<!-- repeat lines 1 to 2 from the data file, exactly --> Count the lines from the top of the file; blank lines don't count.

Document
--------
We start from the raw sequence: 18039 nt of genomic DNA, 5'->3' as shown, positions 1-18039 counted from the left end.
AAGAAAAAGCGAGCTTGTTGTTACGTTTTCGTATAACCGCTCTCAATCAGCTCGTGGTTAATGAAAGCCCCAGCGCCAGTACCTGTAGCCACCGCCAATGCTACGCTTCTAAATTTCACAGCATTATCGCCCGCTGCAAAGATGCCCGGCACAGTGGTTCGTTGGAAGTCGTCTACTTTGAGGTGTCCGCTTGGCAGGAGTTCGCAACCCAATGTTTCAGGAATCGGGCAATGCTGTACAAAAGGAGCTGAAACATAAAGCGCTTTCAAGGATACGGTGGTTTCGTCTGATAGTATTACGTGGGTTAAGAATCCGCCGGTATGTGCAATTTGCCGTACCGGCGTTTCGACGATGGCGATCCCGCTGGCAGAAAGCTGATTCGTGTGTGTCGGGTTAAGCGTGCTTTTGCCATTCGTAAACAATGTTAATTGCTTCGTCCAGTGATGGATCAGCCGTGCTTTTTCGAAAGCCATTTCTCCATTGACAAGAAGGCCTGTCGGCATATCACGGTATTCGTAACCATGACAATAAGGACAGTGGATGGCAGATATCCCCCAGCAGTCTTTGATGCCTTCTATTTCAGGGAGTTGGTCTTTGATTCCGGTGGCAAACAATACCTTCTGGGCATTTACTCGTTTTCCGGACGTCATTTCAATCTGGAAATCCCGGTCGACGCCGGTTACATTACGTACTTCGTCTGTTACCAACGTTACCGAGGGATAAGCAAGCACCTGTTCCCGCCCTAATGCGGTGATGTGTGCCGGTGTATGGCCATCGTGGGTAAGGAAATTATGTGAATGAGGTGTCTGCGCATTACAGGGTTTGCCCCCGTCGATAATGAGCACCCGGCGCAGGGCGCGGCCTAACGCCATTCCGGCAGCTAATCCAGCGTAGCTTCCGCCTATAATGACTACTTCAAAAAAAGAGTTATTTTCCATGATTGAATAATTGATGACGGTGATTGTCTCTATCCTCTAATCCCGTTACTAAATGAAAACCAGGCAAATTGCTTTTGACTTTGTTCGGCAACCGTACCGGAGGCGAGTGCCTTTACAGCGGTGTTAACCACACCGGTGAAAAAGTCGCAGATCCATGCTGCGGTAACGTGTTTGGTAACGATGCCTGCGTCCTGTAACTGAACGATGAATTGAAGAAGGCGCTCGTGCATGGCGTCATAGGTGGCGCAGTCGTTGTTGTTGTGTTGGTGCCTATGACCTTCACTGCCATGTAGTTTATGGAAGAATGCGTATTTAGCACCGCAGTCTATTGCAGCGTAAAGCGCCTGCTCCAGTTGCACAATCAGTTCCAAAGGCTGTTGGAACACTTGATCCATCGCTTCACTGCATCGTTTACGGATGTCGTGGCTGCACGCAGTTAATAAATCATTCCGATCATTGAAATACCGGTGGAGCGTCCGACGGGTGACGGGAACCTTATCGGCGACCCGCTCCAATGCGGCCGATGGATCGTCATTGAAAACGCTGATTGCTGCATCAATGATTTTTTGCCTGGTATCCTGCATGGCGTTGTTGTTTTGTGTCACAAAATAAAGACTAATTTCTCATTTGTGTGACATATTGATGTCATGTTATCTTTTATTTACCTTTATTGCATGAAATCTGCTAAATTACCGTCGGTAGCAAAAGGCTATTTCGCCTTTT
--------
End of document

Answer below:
We start from the raw sequence: 18039 nt of genomic DNA, 5'->3' as shown, positions 1-18039 counted from the left end.
AAGAAAAAGCGAGCTTGTTGTTACGTTTTCGTATAACCGCTCTCAATCAGCTCGTGGTTAATGAAAGCCCCAGCGCCAGTACCTGTAGCCACCGCCAATGCTACGCTTCTAAATTTCACAGCATTATCGCCCGCTGCAAAGATGCCCGGCACAGTGGTTCGTTGGAAGTCGTCTACTTTGAGGTGTCCGCTTGGCAGGAGTTCGCAACCCAATGTTTCAGGAATCGGGCAATGCTGTACAAAAGGAGCTGAAACATAAAGCGCTTTCAAGGATACGGTGGTTTCGTCTGATAGTATTACGTGGGTTAAGAATCCGCCGGTATGTGCAATTTGCCGTACCGGCGTTTCGACGATGGCGATCCCGCTGGCAGAAAGCTGATTCGTGTGTGTCGGGTTAAGCGTGCTTTTGCCATTCGTAAACAATGTTAATTGCTTCGTCCAGTGATGGATCAGCCGTGCTTTTTCGAAAGCCATTTCTCCATTGACAAGAAGGCCTGTCGGCATATCACGGTATTCGTAACCATGACAATAAGGACAGTGGATGGCAGATATCCCCCAGCAGTCTTTGATGCCTTCTATTTCAGGGAGTTGGTCTTTGATTCCGGTGGCAAACAATACCTTCTGGGCATTTACTCGTTTTCCGGACGTCATTTCAATCTGGAAATCCCGGTCGACGCCGGTTACATTACGTACTTCGTCTGTTACCAACGTTACCGAGGGATAAGCAAGCACCTGTTCCCGCCCTAATGCGGTGATGTGTGCCGGTGTATGGCCATCGTGGGTAAGGAAATTATGTGAATGAGGTGTCTGCGCATTACAGGGTTTGCCCCCGTCGATAATGAGCACCCGGCGCAGGGCGCGGCCTAACGCCATTCCGGCAGCTAATCCAGCGTAGCTTCCGCCTATAATGACTACTTCAAAAAAAGAGTTATTTTCCATGATTGAATAATTGATGACGGTGATTGTCTCTATCCTCTAATCCCGTTACTAAATGAAAACCAGGCAAATTGCTTTTGACTTTGTTCGGCAACCGTACCGGAGGCGAGTGCCTTTACAGCGGTGTTAACCACACCGGTGAAAAAGTCGCAGATCCATGCTGCGGTAACGTGTTTGGTAACGATGCCTGCGTCCTGTAACTGAACGATGAATTGAAGAAGGCGCTCGTGCATGGCGTCATAGGTGGCGCAGTCGTTGTTGTTGTGTTGGTGCCTATGACCTTCACTGCCATGTAGTTTATGGAAGAATGCGTATTTAGCACCGCAGTCTATTGCAGCGTAAAGCGCCTGCTCCAGTTGCACAATCAGTTCCAAAGGCTGTTGGAACACTTGATCCATCGCTTCACTGCATCGTTTACGGATGTCGTGGCTGCACGCAGTTAATAAATCATTCCGATCATTGAAATACCGGTGGAGCGTCCGACGGGTGACGGGAACCTTATCGGCGACCCGCTCCAATGCGGCCGATGGATCGTCATTGAAAACGCTGATTGCTGCATCAATGATTTTTTGCCTGGTATCCTGCATGGCGTTGTTGTTTTGTGTCACAAAATAAAGACTAATTTCTCATTTGTGTGACATATTGATGTCATGTTATCTTTTATTTACCTTTATTGCATGAAATCTGCTAAATTACCGTCGGTAGCAAAAGGCTATTTCGCCTTTT